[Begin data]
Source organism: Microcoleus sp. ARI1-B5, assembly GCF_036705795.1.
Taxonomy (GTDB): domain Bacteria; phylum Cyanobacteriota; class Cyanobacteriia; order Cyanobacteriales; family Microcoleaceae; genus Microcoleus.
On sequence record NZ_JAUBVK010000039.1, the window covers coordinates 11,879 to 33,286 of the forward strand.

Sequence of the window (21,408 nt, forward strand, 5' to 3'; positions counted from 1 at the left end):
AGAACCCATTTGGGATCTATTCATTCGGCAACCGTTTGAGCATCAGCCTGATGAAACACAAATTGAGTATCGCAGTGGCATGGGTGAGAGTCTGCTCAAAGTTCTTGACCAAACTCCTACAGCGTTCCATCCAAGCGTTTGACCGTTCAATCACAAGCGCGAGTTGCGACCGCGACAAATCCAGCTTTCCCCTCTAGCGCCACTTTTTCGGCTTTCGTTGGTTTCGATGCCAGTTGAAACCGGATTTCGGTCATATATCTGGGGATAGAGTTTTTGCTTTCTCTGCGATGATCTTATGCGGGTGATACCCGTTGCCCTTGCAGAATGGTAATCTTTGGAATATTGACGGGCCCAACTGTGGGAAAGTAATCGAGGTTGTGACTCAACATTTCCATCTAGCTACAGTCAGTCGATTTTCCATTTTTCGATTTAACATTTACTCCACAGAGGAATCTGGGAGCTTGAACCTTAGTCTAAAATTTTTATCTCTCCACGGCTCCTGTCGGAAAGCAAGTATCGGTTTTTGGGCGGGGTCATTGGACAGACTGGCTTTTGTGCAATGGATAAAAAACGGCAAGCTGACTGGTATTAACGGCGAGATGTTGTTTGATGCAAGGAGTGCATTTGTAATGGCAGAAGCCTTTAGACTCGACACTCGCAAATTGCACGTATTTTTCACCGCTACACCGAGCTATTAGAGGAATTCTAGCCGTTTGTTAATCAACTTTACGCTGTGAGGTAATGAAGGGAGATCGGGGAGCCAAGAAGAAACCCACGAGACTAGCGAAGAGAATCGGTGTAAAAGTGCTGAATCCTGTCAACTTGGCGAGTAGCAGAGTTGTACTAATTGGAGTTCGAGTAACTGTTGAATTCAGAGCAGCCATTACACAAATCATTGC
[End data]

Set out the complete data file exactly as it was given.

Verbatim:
Source organism: Microcoleus sp. ARI1-B5, assembly GCF_036705795.1.
Taxonomy (GTDB): domain Bacteria; phylum Cyanobacteriota; class Cyanobacteriia; order Cyanobacteriales; family Microcoleaceae; genus Microcoleus.
On sequence record NZ_JAUBVK010000039.1, the window covers coordinates 11,879 to 33,286 of the forward strand.

Sequence of the window (21,408 nt, forward strand, 5' to 3'; positions counted from 1 at the left end):
AGAACCCATTTGGGATCTATTCATTCGGCAACCGTTTGAGCATCAGCCTGATGAAACACAAATTGAGTATCGCAGTGGCATGGGTGAGAGTCTGCTCAAAGTTCTTGACCAAACTCCTACAGCGTTCCATCCAAGCGTTTGACCGTTCAATCACAAGCGCGAGTTGCGACCGCGACAAATCCAGCTTTCCCCTCTAGCGCCACTTTTTCGGCTTTCGTTGGTTTCGATGCCAGTTGAAACCGGATTTCGGTCATATATCTGGGGATAGAGTTTTTGCTTTCTCTGCGATGATCTTATGCGGGTGATACCCGTTGCCCTTGCAGAATGGTAATCTTTGGAATATTGACGGGCCCAACTGTGGGAAAGTAATCGAGGTTGTGACTCAACATTTCCATCTAGCTACAGTCAGTCGATTTTCCATTTTTCGATTTAACATTTACTCCACAGAGGAATCTGGGAGCTTGAACCTTAGTCTAAAATTTTTATCTCTCCACGGCTCCTGTCGGAAAGCAAGTATCGGTTTTTGGGCGGGGTCATTGGACAGACTGGCTTTTGTGCAATGGATAAAAAACGGCAAGCTGACTGGTATTAACGGCGAGATGTTGTTTGATGCAAGGAGTGCATTTGTAATGGCAGAAGCCTTTAGACTCGACACTCGCAAATTGCACGTATTTTTCACCGCTACACCGAGCTATTAGAGGAATTCTAGCCGTTTGTTAATCAACTTTACGCTGTGAGGTAATGAAGGGAGATCGGGGAGCCAAGAAGAAACCCACGAGACTAGCGAAGAGAATCGGTGTAAAAGTGCTGAATCCTGTCAACTTGGCGAGTAGCAGAGTTGTACTAATTGGAGTTCGAGTAACTGTTGAATTCAGAGCAGCCATTACACAAATCATTGC